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Tools

Adopt ?

  • For our projects using Terraform, tfsec has quickly become a default static analysis tool to detect potential security risks. It's easy to integrate into a CI pipeline and has a growing library of checks against all of the major cloud providers and platforms like Kubernetes. Given its ease of use, we believe tfsec could be a good addition to any Terraform project.

Trial ?

  • AKHQ is a GUI for Apache Kafka that lets you manage topics, topics data, consumer groups and more. Some of our teams have found AKHQ to be an effective tool to watch the real-time status of a Kafka cluster. You can, for example, browse the topics on a cluster. For each topic, you can visualize the name, the number of messages stored, the disk size used, the time of the last record, the number of partitions, the replication factor with the in-sync quantity and the consumer group. With options for Avro and Protobuf deserialization, AKHQ can help you understand the flow of data in your Kafka environment.

  • cert-manager is a tool to manage your X.509 certificates within your Kubernetes cluster. It models certificates and issuers as first-class resource types and provides certificates as a service securely to developers and applications working within the Kubernetes cluster. The obvious choice when using the Kubernetes default ingress controller, it's also recommended for others and much preferred over hand-rolling your own certificate management. Several of our teams have been using cert-manager extensively, and we've also found that its usability has much improved in the past few months.

  • Cloud Carbon Footprint (CCF) is an open-source tool that uses cloud APIs to provide visualizations of estimated carbon emissions based on usage across AWS, GCP and Azure. The Thoughtworks team has successfully used the tool with several organizations, including energy technology companies, retailers, digital service providers and companies that use AI. Cloud platform providers realize that it's important to help their customers understand the carbon impact of using their services, so they've begun to build similar functionality themselves. Because CCF is cloud agnostic, it allows users to view energy usage and carbon emissions for multiple cloud providers in one place, while translating carbon footprints into real-world impact such as flights or trees planted.

    In recent releases, CCF has begun to include Google Cloud and AWS-sourced optimization recommendations alongside potential energy and CO2 savings, as well as to support more cloud instance types such as GPU instances. Given the traction the tool has received and the continued addition of new features, we feel confident moving it to Trial.

  • Conftest is a tool for writing tests against structured configuration data. It relies on the Rego language from Open Policy Agent to write tests for Kubernetes configurations, Tekton pipeline definitions or even Terraform plans. We've had great experiences with Conftest — and its shallow learning curve. With fast feedback from tests, our teams iterate quickly and safely on configuration changes to Kubernetes.

  • kube-score is a tool that does static code analysis of your Kubernetes object definitions. The output is a list of recommendations for what you can improve to make your application more secure and resilient. It has a list of predefined checks which includes best practices such as running containers with non-root privileges and correctly specifying resource limits. It's been around for some time, and we've used it in a few projects as part of a CD pipeline for Kubernetes manifests. A major drawback of kube-score is that you can't add custom policies. We typically supplement it with tools like Conftest in these cases.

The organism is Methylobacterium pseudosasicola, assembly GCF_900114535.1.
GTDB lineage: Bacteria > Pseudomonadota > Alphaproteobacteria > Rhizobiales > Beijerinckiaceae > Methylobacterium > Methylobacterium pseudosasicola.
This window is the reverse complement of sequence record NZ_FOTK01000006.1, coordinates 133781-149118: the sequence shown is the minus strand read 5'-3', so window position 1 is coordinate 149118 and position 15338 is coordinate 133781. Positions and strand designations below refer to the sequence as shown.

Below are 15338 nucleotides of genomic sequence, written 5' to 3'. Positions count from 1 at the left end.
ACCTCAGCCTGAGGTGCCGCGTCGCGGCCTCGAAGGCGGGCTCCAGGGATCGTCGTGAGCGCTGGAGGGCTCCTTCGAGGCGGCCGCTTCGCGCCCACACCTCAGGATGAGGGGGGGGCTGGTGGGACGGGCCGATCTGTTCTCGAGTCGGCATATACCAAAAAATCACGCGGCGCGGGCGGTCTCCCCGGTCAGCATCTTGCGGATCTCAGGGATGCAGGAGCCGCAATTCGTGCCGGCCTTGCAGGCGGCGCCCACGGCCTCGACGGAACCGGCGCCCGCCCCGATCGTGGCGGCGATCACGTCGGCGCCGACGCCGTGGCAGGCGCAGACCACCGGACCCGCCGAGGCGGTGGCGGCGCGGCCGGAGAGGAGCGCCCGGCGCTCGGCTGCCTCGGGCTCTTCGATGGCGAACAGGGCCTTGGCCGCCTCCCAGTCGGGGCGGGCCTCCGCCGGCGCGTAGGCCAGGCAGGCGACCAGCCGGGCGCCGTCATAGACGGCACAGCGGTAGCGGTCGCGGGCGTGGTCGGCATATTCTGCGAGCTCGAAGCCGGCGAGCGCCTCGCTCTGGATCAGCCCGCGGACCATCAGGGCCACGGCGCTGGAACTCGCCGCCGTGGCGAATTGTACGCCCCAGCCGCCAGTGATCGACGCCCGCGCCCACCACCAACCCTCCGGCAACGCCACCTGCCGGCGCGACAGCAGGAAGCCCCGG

• Lighthouse is a tool written by Google to assess web applications and web pages, collecting performance metrics and insights on good development practices. We've long advocated for performance testing as a first-class citizen, and the additions to Lighthouse that we mentioned five years ago certainly helped with that. Our thinking around architectural fitness functions created strong motivation for tools such as Lighthouse to be run in build pipelines. With the introduction of Lighthouse CI, it has become easier than ever to include Lighthouse in pipelines managed by various tools.

  • Metaflow is a user-friendly Python library and back-end service that helps data scientists and engineers build and manage production-ready data processing, ML training and inference workflows. Metaflow provides Python APIs that structure the code as a directed graph of steps. Each step can be decorated with flexible configurations such as the required compute and storage resources. Code and data artifacts for each step's run (aka task) are stored and can be retrieved either for future runs or the next steps in the flow, enabling you to recover from errors, repeat runs and track versions of models and their dependencies across multiple runs.

    The value proposition of Metaflow is the simplicity of its idiomatic Python library: it fully integrates with the build and run-time infrastructure to enable running data engineering and science tasks in local and scaled production environments. At the time of writing, Metaflow is heavily integrated with AWS services such as S3 for its data store service and step functions for orchestration. Metaflow supports R in addition to Python. Its core features are open sourced.

    If you're building and deploying your production ML and data-processing pipelines on AWS, Metaflow is a lightweight full-stack alternative framework to more complex platforms such as MLflow.

  • Micrometer is a platform-agnostic library for metrics instrumentation on the JVM that supports Graphite, New Relic, CloudWatch and many other integrations. We've found that Micrometer has benefited both library authors and teams: library authors can include metrics instrumentation code in their libraries without needing to support each and every metrics system that their users are using; and teams can support many different metrics on back-end registries which enables organizations to collect metrics in a consistent way.

  • NUKE is a build system for .NET and an alternative to either the traditional MSBuild or Cake and Fake which we've featured previously in the Radar. NUKE represents build instructions as a C# DSL, making it easy to learn and with good IDE support. In our experience, NUKE made it really simple to build automation for .NET projects. We like the accurate static code checks and hints. We also like that we can use any NuGet package seamlessly and that the automation code can be compiled to avoid problems at runtime. NUKE isn't new, but its novel approach — using a C# DSL — and our positive overall experience prompted us to include it here.